How to Truss And Spit Poultry For The Rotisserie
Rotisserie chicken, with crackling skin and tender meat, is one of the best things you can cook on your grill. Now, rotisserie chicken is a little extra work - the bird has to be trussed into a tight package and secured on the rotisserie spit - but a great chicken it is worth the effort.
Trussing a chicken is a little tricky. There are wings, legs, and drumsticks sticking out everywhere, and they need to be locked down. Flopping wings and wobbly legs will pull the bird loose from the spit forks as the meat cooks and tenderizes.
Oh, and one trick to tying the knots when trussing - use a double loop to start the knot. This adds extra tension when you pull tight, and holds the first tie in place while you complete the second tie to finish the knot.
Note: I’m using chicken as my example, but this trussing technique works on all types of poultry, from the smallest Cornish hen up to the largest turkey. The only difference is size.
Cut a piece of twine four times the length of the bird.
Fold the wingtips tight under the bird; this locks them in place, so they won’t flop around on the grill.
Set the bird on its backbone, with the drumsticks pointing at you and the breast and wings away from you.
Find the middle of the piece of twine, reach around to the front of the bird, and loop that middle over the nub of the neck.
Wrap both sides of the twine around the breast, just above the wing, and bring them together at the cavity behind the bird.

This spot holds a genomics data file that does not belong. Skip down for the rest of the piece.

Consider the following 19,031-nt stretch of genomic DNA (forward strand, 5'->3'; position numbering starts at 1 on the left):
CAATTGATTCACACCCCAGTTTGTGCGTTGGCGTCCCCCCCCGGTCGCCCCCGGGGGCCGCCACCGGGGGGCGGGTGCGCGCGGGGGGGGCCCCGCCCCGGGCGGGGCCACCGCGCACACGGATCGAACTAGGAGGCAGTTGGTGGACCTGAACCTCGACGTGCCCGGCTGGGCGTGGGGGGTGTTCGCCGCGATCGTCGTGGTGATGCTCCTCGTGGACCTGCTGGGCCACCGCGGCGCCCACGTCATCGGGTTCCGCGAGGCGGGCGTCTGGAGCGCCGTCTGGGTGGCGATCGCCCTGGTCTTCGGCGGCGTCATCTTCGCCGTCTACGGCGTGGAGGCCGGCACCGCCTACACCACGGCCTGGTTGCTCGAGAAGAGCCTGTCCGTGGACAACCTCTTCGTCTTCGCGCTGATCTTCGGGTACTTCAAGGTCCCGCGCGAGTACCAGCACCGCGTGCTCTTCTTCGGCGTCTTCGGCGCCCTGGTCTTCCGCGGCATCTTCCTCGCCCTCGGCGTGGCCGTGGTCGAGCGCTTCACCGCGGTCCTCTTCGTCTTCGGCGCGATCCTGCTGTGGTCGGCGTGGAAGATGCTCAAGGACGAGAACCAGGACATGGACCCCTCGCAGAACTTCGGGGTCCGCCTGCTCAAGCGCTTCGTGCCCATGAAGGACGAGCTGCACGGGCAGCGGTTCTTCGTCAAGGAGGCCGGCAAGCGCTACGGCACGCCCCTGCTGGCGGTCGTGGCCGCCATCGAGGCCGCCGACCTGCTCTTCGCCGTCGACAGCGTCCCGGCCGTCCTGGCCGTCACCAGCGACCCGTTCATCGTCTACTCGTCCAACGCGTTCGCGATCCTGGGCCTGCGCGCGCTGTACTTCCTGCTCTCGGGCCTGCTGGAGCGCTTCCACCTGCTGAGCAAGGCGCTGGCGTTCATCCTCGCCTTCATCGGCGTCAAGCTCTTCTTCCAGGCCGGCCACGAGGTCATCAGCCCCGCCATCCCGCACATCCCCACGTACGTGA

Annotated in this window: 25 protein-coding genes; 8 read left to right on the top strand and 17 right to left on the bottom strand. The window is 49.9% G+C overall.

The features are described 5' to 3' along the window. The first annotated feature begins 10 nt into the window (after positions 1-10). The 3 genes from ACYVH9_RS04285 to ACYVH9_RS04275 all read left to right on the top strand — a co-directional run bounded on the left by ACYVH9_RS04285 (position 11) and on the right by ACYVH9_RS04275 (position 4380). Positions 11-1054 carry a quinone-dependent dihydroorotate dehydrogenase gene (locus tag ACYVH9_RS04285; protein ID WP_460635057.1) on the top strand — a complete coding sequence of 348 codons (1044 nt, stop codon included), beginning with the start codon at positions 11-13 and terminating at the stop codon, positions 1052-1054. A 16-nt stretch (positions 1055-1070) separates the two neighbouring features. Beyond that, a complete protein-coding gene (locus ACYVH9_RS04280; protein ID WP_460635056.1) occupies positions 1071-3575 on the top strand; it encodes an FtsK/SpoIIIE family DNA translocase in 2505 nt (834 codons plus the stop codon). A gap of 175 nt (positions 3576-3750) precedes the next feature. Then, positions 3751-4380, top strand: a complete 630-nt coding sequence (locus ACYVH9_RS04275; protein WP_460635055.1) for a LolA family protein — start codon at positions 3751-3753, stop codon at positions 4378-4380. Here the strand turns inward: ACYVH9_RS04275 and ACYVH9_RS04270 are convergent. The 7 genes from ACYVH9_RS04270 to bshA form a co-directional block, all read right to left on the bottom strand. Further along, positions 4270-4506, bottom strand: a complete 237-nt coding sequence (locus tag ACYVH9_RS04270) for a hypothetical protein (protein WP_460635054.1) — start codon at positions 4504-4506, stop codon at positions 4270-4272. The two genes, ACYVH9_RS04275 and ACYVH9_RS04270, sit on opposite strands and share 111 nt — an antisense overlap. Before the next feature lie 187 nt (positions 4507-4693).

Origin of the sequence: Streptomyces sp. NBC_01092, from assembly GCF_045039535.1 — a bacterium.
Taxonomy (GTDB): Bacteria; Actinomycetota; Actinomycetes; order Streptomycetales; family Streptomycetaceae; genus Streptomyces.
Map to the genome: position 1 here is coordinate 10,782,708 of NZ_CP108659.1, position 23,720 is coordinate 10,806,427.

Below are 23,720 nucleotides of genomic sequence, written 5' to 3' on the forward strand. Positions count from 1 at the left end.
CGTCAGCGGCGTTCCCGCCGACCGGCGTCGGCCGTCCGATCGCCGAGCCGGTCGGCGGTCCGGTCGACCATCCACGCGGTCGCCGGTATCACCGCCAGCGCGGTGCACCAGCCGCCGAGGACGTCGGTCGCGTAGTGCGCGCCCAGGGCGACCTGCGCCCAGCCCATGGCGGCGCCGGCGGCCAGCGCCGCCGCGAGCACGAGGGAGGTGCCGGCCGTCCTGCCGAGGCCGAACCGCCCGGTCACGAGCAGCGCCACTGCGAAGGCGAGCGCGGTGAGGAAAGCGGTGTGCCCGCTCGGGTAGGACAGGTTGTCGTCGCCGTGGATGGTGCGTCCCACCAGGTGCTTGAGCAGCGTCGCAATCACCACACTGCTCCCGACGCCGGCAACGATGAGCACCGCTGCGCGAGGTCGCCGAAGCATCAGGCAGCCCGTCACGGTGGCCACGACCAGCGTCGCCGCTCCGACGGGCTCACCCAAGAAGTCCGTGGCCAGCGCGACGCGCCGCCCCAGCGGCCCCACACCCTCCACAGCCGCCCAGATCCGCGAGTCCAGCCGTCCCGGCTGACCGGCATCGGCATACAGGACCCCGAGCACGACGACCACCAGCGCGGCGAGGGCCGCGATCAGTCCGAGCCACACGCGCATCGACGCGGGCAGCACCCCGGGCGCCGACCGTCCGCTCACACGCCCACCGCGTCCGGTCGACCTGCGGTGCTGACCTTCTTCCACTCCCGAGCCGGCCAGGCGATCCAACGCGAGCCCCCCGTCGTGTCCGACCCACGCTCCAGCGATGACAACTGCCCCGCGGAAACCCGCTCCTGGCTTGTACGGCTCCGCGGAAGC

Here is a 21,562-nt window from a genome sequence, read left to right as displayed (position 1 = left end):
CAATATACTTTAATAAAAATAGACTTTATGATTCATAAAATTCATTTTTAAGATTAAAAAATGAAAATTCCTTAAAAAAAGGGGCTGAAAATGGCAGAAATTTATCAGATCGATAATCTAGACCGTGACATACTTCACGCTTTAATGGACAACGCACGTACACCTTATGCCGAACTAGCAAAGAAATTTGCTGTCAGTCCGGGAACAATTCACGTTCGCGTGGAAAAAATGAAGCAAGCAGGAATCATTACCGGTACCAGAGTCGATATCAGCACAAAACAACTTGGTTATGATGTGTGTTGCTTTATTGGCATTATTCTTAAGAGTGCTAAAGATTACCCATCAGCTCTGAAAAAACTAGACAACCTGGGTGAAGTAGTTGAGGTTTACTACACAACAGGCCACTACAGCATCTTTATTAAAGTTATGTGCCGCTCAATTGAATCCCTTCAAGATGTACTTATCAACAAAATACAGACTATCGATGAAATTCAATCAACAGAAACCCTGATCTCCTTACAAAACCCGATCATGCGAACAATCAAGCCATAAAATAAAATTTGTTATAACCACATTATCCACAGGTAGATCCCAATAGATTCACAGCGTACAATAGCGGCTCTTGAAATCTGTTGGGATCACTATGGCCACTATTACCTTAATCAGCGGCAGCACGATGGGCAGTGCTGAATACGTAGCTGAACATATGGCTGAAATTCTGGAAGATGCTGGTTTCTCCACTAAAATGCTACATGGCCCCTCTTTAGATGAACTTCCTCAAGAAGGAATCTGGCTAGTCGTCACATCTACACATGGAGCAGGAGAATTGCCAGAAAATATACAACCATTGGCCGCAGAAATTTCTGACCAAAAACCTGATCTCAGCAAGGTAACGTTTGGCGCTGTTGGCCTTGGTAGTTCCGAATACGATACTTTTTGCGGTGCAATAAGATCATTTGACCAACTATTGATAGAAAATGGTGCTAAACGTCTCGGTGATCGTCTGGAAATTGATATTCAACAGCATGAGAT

Tie a knot at the cavity - remember, start the knot with a double loop - and pull the knot tight to plump up the breast.
Next, tie the drumsticks. Take the ends of the twine in both hands and bring them down between the knobs of the drumsticks. Loop them out and up to catch the knobs, then pull the knobs of the drumsticks together by tying the double loop and pulling tight. Keep tightening the knot and pushing on the knobs until they cross, forming an X.
Continue to tighten the knot and push the knobs towards the cavity until the drumsticks are up against the first knot.
Finish off the knot and trim any extra twine.
Tighten the first spit fork on the spit.
Run the spit through the bird, starting at the cavity in the back, and sink the forks into the thighs.
Slide the second spit fork on to the spit and push the fork into the bird’s breast meat just above the wings. Keep pushing until the bird is squeezed between both forks.
Make sure the bird is centered on the spit, then tighten the second fork to lock the bird in place.
That’s it - the bird is ready for the rotisserie.
Adapted from: Rotisserie Grilling by Mike Vrobel. Visit Mike at DadCooksDinner.com.